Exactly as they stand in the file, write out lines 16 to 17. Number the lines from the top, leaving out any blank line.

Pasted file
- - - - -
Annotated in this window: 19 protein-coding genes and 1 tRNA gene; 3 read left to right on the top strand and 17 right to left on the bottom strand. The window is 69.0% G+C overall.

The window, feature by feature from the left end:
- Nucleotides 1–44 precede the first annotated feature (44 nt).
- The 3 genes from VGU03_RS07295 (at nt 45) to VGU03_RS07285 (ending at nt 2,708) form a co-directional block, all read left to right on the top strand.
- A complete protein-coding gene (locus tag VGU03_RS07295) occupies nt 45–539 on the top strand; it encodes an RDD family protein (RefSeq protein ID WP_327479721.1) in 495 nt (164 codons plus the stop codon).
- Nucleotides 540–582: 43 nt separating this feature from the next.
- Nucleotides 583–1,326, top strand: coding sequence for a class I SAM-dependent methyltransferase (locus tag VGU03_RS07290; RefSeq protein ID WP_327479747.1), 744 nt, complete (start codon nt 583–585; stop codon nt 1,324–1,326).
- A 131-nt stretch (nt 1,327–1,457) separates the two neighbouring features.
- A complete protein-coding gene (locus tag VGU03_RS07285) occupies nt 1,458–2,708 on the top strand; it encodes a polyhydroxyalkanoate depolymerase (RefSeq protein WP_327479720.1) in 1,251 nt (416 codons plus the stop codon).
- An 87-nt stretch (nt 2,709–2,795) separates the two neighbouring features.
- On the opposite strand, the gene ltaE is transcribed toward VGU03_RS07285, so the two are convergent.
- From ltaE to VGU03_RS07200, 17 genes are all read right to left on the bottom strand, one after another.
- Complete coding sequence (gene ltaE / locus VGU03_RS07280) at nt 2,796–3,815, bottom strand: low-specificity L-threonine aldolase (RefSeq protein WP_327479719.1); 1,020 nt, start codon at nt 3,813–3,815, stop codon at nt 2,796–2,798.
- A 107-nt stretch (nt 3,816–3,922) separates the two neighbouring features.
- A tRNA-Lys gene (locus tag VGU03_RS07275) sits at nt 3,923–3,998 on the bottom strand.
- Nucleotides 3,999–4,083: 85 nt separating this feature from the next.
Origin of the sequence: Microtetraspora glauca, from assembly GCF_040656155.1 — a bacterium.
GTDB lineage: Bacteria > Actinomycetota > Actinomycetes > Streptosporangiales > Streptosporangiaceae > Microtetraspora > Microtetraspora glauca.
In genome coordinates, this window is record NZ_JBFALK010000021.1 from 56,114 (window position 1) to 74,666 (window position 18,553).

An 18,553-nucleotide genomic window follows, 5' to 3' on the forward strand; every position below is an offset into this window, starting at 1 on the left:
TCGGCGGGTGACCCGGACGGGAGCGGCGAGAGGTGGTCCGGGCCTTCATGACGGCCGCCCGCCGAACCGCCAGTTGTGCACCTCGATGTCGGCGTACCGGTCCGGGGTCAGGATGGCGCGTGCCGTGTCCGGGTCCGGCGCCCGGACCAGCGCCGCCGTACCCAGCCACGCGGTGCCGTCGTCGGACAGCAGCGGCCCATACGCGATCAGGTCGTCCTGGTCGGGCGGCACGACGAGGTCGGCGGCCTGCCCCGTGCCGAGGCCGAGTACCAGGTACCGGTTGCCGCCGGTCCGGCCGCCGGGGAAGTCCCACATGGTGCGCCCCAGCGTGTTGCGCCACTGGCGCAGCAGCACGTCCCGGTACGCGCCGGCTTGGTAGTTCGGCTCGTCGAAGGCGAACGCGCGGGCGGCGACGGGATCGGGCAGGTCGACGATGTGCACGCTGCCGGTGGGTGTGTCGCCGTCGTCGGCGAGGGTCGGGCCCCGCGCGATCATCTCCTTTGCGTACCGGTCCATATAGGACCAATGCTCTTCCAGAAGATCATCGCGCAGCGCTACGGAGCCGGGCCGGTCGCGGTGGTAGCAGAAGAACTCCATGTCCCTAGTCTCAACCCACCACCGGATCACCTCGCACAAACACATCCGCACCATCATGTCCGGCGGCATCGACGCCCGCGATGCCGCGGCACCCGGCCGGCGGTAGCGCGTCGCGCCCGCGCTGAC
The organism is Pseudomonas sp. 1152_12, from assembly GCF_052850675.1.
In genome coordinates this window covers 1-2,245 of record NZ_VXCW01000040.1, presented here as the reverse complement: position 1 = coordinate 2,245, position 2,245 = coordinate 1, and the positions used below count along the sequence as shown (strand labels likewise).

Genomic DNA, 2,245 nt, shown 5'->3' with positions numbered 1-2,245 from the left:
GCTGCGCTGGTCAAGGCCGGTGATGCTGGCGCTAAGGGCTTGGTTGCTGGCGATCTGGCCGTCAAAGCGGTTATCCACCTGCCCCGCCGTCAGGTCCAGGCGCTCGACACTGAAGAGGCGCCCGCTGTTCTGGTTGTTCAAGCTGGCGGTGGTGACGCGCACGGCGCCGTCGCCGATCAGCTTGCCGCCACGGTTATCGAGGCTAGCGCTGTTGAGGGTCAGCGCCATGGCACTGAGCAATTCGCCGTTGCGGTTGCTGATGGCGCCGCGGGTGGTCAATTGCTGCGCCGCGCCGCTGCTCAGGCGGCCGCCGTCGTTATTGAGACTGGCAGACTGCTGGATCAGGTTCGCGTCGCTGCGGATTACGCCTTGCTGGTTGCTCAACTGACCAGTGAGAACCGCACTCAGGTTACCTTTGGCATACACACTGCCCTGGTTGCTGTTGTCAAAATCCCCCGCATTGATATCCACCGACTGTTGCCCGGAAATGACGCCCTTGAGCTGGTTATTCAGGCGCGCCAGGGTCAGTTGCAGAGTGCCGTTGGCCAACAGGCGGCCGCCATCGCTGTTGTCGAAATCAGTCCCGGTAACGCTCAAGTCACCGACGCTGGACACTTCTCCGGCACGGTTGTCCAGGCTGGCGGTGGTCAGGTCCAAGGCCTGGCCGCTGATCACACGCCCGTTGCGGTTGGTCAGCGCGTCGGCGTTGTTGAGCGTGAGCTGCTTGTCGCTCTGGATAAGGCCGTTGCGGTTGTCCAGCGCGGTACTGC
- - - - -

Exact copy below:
- Nucleotides 3,999–4,083: 85 nt separating this feature from the next.
Origin of the sequence: Microtetraspora glauca, from assembly GCF_040656155.1 — a bacterium.